In Part 03, Adam Laws takes a look at the modified nostalgic cars from the 2012 Classic Japan show of Melbourne, Australia. —Dan
Part 03 of our Classic Japan 2012 coverage features a whole range of modified classics, those special beasts whose owners have put their own spin on what their J-tin should look and go like. Sometimes this modification requires quite a lot of commitment, as our government and police are not great fans of modified cars and will happily put an old car off the road if they think it’s modified beyond their deemed limits of appropriateness.
This gorgeous KE30 Corolla, belonging to ’s Club Secretary Matthew Guastella, started life as a mustard yellow grandma-spec sedan. Over the years it has evolved into the gorgeous gold specimen you see here. What you can’t see is the 7K engine running twin Dellorto carbs, the W56 5-speed Townace gearbox, the R31 Skyline disc brake rear end, along with a whole lot of subtle mods besides.
The subtlety extends to these fantastic machined centre caps sitting inside the Aussie Performance Superlite wheels. The caps were designed and machined specifically for Matt’s Corolla and the old school “Toyoda” logo is a great touch.
A Toyota MS75 Crown Hardtop is a rare beast on Australian roads, as they were never officially sold here. However there are probably a dozen we know of in the country, and this was one of two to turn up at our show. Sitting a little lower over Superlite (or similar) rims and sporting what I suspect are after market fender mirrors, this one was quite a crowd puller all day.
Another hardtop that we rarely see in Australia is the Toyota TE71 Corolla GT, so it was awesome to have this one turn up in the hands of Paul Stahlberg. Registered on a “Club Permit” just days before the show (our historic rego scheme here in Victoria, which is cheap and a little more flexible on modified cars), this great example sits nicely on its period correct Rays Volk Racing Fin wheels. It runs a twin Solex carby powered 2TG twin-cam 1600cc engine and stops on vented AE86 front brakes.
Sold as the Datsun 1200 here in Australia, you probably know this orange sedan better as a B110 series Datsun/Nissan Sunny. Very popular in the club racing scene, these have been modified in all manner of ways here in Australia and this one is no different. The modified front bumper, gills in the front fenders and a lowered stance over another version of Superlite wheels, combined with the bonnet (hood) pins, suggest this one does double duty as a weekend cruiser and occasional track day special.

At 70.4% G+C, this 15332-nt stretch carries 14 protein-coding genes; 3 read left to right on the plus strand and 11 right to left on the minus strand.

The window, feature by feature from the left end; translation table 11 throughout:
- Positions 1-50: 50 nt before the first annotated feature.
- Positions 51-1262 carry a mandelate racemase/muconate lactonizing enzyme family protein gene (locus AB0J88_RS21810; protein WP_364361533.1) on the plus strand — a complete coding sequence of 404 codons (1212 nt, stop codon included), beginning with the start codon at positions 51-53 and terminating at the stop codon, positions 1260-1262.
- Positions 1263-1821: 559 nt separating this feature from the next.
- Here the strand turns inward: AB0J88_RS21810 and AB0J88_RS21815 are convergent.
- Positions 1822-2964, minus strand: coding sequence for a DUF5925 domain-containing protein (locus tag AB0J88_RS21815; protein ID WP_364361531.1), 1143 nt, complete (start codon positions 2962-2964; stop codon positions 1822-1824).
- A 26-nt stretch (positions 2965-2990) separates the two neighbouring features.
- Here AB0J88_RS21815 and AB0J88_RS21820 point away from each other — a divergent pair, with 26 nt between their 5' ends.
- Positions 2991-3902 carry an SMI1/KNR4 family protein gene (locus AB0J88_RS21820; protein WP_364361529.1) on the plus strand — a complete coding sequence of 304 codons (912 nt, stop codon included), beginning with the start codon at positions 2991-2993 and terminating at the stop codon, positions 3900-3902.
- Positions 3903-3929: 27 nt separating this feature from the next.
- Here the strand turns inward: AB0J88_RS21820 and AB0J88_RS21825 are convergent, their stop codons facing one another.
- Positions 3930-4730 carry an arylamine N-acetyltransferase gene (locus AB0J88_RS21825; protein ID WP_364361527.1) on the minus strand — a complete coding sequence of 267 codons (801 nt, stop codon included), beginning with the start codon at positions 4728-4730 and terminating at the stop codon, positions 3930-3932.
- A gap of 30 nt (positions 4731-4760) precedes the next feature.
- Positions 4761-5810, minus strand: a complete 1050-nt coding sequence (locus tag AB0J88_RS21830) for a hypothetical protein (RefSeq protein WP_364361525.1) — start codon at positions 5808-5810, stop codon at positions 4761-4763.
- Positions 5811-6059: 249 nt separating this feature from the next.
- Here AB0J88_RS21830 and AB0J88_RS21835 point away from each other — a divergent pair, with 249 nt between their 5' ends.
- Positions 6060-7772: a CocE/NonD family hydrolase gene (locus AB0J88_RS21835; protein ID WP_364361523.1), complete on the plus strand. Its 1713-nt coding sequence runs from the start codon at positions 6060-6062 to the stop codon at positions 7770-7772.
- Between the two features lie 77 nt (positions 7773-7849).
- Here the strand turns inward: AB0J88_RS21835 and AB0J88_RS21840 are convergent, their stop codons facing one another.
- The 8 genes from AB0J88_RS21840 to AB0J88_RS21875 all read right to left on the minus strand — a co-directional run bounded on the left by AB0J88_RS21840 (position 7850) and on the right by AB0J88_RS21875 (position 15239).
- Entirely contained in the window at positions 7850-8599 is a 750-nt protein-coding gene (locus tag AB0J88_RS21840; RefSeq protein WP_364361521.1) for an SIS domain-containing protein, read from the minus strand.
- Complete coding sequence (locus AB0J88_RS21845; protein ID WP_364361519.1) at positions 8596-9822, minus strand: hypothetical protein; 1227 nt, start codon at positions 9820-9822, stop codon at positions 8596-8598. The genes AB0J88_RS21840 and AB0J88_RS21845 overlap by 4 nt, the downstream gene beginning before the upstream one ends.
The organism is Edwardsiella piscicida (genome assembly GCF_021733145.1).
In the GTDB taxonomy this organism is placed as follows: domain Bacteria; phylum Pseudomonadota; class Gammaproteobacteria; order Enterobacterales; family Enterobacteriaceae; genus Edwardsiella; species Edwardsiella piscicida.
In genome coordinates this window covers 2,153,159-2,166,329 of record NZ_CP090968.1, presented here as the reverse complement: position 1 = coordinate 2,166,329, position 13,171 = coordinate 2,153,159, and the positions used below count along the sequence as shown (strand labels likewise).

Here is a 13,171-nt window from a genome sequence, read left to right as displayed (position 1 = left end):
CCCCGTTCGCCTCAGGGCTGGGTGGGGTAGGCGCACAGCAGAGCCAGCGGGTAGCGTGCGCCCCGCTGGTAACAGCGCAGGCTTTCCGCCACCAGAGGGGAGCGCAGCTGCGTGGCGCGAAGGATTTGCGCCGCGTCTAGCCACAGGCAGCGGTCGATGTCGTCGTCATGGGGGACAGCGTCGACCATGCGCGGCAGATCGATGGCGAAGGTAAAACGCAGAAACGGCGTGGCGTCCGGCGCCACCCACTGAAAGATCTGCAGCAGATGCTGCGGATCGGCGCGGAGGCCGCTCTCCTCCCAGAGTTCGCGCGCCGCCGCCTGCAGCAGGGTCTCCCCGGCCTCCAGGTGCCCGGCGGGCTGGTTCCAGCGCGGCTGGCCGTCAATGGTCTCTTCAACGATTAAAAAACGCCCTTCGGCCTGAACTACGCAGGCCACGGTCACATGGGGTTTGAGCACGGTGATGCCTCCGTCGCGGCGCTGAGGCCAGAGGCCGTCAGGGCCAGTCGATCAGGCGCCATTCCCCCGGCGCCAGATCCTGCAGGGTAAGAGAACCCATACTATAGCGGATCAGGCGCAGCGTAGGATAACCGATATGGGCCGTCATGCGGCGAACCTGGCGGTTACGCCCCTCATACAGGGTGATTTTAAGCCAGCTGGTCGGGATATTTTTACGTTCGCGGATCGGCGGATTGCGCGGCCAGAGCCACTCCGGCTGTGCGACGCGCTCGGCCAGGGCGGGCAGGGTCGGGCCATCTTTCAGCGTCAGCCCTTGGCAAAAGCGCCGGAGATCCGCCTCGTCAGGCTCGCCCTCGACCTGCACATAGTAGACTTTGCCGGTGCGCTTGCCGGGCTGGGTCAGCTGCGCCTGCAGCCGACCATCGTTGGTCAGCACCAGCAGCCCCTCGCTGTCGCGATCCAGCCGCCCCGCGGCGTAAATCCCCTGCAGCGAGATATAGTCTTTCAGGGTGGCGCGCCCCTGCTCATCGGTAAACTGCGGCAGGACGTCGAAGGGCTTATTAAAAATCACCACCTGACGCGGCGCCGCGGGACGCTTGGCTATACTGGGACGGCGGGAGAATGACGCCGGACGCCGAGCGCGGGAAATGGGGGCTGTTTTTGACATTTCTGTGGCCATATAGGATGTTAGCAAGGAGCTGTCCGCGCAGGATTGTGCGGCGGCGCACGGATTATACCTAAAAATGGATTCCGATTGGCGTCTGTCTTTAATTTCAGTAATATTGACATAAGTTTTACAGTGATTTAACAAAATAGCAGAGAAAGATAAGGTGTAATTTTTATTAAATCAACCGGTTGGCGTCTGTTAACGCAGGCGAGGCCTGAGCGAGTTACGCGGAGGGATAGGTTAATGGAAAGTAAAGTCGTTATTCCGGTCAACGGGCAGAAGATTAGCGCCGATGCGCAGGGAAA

This immaculate white Toyota Corolla KE25 was another star of the show. Great low stance thanks to numerous T3 suspension components in addition to a 4AGE engine conversion complete with HUGE turbo installation, fender flares and those massive Konig B-Bomb wheels complete a beautifully detailed package. By all reports it goes even better than it looks!
This yellow Toyota Corolla KE70 was neat as a pin and stood out in its factory yellow paint job. A little lowering, a set of awesome wheels (and I have no idea what they are!) and a JDM spec twin headlight flat front end arrangement makes a great little car. The tsurikawa ring finishes her off nicely.
Now Ben leads me to believe that old Datsun Zeds are dime a dozen over in the USA, but here in Australia they are rare as hen’s teeth and this one is amazing. Huge wheels on semi-slick competition tyres, big flares, front air dam and rear wing, roll cage and competition numbers on the windscreen suggest this orange Z is one mean mother. Do want!
This is a personal favourite of mine, and isn’t just rare in Australia, but is rare world wide — the Toyota Corolla Levin TE37 in all its JNC goodness. Factory dark green paint, fender mirrors, twin carby 2TG, nice period wheels and a little lower makes for a fantastic package. The owner has the best of both worlds, as he also rallys a KE35 Corolla coupe through the forests, running a converted 2TG and T50 5-speed. Lucky man!
I have to declare personal interest here, as this gorgeous Toyota Celica RA23 is mine! Ben picked the photos that he wanted to feature though, so the fact that he chose it pleases me no end. She started life as a faded stock LT 18RC-powered auto, but after much blood sweat and tears now is running closer to GT spec, with a twin Solex fed 18RG, W50 5-speed transmission, RT132 Corona twin piston front brakes and various suspension upgrades. Capping it off is that gorgeous silver paint job and the clichéd, but oh so sexy, Konig Rewinds in charcoal.
This Datsun 260C wagon has a cult following here in Melbourne, its owner Heath van der Waerden being a regular at nearly every JDM-oriented car meet going on in the city. He usually turns up with all 8 seats filled with mates – 3 across the front, 3 in the middle, and two in the rear! It’s been a labour of love and evolved from an $800 tired stocker, to this amazing JDM goon. There are so many cool things about this car that I could go on and on — the power side window in the rear, the fold down rear dicky seat, but really it’s the stance, and those rare orange painted 5 stud star sharks that make this 230 series awesome!
One of the things that I love about Heath’s 260 is its patina. The roof is faded, one side is more shiny than the other, and the bonnet is not perfect. But you know what, it makes the car. It has lived a long life and looks all the more awesome for not having been repainted and restored to an inch of its life.
Here is that dicky seat I mentioned that is usually full of Heath’s mates, and aren’t the rear seat passengers looked after. Ash tray and electric window switches. What more could a passenger want back in the 70’s?!